Prussian forces quietly paralleled Prince Charles's march through Lusatia, until the Austrians had come nearly to the Brandenburg border. There, on 23 November Frederick launched a successful surprise attack on Charles's camp at Katholisch Hennersdorf; this Battle of Hennersdorf ended with the Saxon elements of the allied army destroyed and the larger Austrian force confused and scattered. Charles and his remnants were forced to retreat back into central Saxony and Bohemia, leaving Lusatia under Prussian control.  Meanwhile, Leopold I's army advanced into western Saxony on 29 November against minimal resistance, progressing as far as Leipzig by the next day and occupying that city. From there, his army and Frederick's converged toward Dresden in early December. 
Frederick's force attempted to come between the Saxon capital and Prince Charles's Austrians, while Leopold's army advanced directly upon Rutowsky's Saxons, who were entrenched beside the village of Kesselsdorf.  On 15 December Leopold's force attacked and destroyed Rutowsky's army in the Battle of Kesselsdorf, opening the way to Dresden, as Prince Charles and the remaining Saxon soldiers retreated through the Ore Mountains into Bohemia.  The Prussians occupied Dresden on 18 December,  after which Frederick once again sent envoys to Maria Theresa and Frederick Augustus II to propose peace. 
Austrian and Saxon delegates and British mediators joined the Prussians in Dresden, where they quickly negotiated a peace treaty. Under the resulting agreement, Maria Theresa acknowledged Prussia's control of Silesia and Glatz, and Frederick retroactively recognised Francis I as Holy Roman Emperor and agreed to the Pragmatic Sanction,  while also committing to neutrality for the remainder of the War of the Austrian Succession.  For its part in the Austrian alliance, Saxony was compelled to pay one million rixdollars in reparations to Prussia. The region's border were thus confirmed at the status quo ante bellum, which had been Prussia's principal goal.  This Treaty of Dresden was signed on 25 December 1745, ending the Second Silesian War between Austria, Saxony, and Prussia.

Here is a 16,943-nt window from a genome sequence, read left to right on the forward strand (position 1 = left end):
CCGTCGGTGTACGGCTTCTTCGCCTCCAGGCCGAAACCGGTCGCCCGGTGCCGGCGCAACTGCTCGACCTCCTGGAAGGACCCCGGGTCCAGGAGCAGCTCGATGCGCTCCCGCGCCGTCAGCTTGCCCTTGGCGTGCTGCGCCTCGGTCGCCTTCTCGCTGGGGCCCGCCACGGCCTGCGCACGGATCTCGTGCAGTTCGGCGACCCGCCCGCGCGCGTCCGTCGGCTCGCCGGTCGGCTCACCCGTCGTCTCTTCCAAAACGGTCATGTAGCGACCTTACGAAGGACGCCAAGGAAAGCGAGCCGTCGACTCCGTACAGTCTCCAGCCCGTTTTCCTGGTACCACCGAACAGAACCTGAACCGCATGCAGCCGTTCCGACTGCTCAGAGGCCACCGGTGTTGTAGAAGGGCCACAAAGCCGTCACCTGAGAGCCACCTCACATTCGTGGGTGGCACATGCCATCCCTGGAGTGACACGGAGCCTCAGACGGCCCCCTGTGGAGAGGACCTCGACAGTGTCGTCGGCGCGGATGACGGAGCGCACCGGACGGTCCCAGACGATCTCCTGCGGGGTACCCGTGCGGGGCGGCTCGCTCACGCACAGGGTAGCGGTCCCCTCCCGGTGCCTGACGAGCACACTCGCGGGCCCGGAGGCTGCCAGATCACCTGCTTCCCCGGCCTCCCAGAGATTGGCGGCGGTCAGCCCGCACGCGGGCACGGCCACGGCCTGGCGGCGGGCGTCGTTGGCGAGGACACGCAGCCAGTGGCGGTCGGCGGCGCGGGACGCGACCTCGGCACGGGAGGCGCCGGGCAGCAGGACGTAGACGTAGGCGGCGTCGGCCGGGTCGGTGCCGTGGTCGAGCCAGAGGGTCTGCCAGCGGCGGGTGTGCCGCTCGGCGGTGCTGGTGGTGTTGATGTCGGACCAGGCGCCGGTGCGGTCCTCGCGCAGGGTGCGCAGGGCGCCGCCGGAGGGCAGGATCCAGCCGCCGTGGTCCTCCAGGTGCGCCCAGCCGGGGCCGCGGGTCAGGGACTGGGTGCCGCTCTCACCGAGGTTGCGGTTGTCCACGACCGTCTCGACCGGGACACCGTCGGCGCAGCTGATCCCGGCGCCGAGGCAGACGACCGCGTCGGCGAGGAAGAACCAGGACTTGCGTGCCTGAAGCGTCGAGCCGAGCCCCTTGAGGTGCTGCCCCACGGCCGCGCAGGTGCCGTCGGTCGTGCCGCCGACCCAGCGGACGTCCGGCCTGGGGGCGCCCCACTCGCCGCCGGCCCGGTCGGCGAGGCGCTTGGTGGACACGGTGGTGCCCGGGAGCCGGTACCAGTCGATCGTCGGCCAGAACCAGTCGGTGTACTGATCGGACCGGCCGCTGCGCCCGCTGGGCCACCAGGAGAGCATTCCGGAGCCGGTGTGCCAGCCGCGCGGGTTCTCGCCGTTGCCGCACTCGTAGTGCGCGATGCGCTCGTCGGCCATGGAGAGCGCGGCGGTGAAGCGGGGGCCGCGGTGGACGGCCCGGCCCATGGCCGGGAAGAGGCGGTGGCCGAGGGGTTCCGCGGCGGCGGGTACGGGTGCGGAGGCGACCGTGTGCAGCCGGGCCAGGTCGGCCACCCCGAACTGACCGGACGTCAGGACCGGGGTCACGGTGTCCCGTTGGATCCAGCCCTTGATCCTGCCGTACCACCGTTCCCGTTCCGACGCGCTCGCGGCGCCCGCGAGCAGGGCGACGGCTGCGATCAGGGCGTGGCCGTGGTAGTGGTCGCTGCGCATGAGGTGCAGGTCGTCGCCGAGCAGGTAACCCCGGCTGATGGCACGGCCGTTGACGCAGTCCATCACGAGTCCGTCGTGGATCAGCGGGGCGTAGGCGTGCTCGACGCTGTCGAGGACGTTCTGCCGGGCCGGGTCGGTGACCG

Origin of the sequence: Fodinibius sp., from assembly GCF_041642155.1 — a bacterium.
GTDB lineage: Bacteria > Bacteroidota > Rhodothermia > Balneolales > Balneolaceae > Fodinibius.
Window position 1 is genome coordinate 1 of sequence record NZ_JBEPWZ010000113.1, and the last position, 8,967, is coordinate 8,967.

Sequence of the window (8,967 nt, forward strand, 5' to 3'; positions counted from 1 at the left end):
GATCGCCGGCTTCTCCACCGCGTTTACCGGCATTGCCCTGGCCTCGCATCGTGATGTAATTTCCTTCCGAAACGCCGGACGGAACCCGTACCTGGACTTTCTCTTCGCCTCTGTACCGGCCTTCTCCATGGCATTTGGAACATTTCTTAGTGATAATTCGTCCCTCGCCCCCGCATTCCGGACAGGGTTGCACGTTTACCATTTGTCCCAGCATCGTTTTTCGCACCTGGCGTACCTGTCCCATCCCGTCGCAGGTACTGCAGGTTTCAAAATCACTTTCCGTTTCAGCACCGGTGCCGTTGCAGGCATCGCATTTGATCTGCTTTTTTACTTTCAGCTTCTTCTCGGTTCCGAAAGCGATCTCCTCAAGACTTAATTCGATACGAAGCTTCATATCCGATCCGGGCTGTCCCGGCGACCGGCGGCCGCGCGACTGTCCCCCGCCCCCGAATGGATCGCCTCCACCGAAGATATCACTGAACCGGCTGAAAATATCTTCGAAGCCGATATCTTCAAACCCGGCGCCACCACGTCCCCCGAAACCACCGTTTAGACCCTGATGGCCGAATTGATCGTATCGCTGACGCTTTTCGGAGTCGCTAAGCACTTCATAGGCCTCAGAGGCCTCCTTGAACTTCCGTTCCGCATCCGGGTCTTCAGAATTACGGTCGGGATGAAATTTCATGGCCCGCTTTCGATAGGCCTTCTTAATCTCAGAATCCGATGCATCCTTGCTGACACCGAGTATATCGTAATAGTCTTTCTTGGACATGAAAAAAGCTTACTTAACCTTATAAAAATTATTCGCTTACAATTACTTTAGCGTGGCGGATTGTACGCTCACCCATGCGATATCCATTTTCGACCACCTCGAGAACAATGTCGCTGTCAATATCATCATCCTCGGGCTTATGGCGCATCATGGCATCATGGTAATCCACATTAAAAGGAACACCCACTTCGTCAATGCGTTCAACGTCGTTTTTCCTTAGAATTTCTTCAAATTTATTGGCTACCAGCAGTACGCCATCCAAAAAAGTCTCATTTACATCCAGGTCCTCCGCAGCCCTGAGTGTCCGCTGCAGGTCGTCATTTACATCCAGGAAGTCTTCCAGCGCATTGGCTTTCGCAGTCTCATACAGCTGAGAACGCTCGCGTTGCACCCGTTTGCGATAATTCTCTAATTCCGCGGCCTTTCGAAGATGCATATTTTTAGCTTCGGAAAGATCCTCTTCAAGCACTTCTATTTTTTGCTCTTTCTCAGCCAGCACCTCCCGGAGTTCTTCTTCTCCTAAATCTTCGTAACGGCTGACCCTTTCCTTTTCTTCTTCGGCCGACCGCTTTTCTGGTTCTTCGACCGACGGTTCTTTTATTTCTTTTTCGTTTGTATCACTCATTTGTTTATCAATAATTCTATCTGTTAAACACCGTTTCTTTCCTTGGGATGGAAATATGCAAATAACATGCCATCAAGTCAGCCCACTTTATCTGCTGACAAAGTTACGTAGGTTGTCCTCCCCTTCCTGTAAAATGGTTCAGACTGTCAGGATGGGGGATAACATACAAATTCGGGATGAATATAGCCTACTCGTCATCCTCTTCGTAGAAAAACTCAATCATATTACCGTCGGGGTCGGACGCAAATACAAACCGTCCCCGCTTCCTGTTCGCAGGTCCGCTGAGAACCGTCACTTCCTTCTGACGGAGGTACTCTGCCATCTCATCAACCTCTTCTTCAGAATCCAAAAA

The First and Second Silesian Wars have been described as campaigns within one continuous War of the Austrian Succession.  Partly for this reason, contemporaries and later historians have consistently viewed the Second Silesian War's conclusion as a victory for Prussia, which defended its seizure of Silesia.  Prussia's intervention in Bohemia also seriously impeded the Austrian war effort against France.  However, by making another separate peace while the French continued to fight the wider War of the Austrian Succession, Frederick damaged his own diplomatic credibility.  The Treaty of Dresden also deepened Austria and Saxony's hostility toward Prussia,  leading them into the anti-Prussian alliance that would spark the Third Silesian War in the following decade. 
By again defeating Austria, Prussia confirmed its acquisition of Silesia, a densely industrialised region with a large population and substantial tax yields.  The small kingdom's unexpected victories over the Habsburg Monarchy marked the beginning of Prussia's rise toward the status of a European great power, as it began to leave German rivals such as Bavaria and Saxony behind.  His series of battlefield victories in 1745 won Frederick general acclaim as a brilliant military commander; it was at the end of this war that he began to be spoken of as "Frederick the Great".